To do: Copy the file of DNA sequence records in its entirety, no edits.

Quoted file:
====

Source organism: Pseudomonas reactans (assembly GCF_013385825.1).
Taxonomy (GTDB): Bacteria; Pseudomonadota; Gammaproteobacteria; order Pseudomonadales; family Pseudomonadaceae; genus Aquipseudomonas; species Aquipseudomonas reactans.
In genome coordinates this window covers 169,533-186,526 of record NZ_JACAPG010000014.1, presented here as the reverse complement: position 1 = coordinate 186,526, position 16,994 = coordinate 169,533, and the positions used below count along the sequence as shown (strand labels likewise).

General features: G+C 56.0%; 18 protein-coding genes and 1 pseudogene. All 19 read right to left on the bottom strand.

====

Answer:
Source organism: Pseudomonas reactans (assembly GCF_013385825.1).
Taxonomy (GTDB): Bacteria; Pseudomonadota; Gammaproteobacteria; order Pseudomonadales; family Pseudomonadaceae; genus Aquipseudomonas; species Aquipseudomonas reactans.
In genome coordinates this window covers 169,533-186,526 of record NZ_JACAPG010000014.1, presented here as the reverse complement: position 1 = coordinate 186,526, position 16,994 = coordinate 169,533, and the positions used below count along the sequence as shown (strand labels likewise).

General features: G+C 56.0%; 18 protein-coding genes and 1 pseudogene. All 19 read right to left on the bottom strand.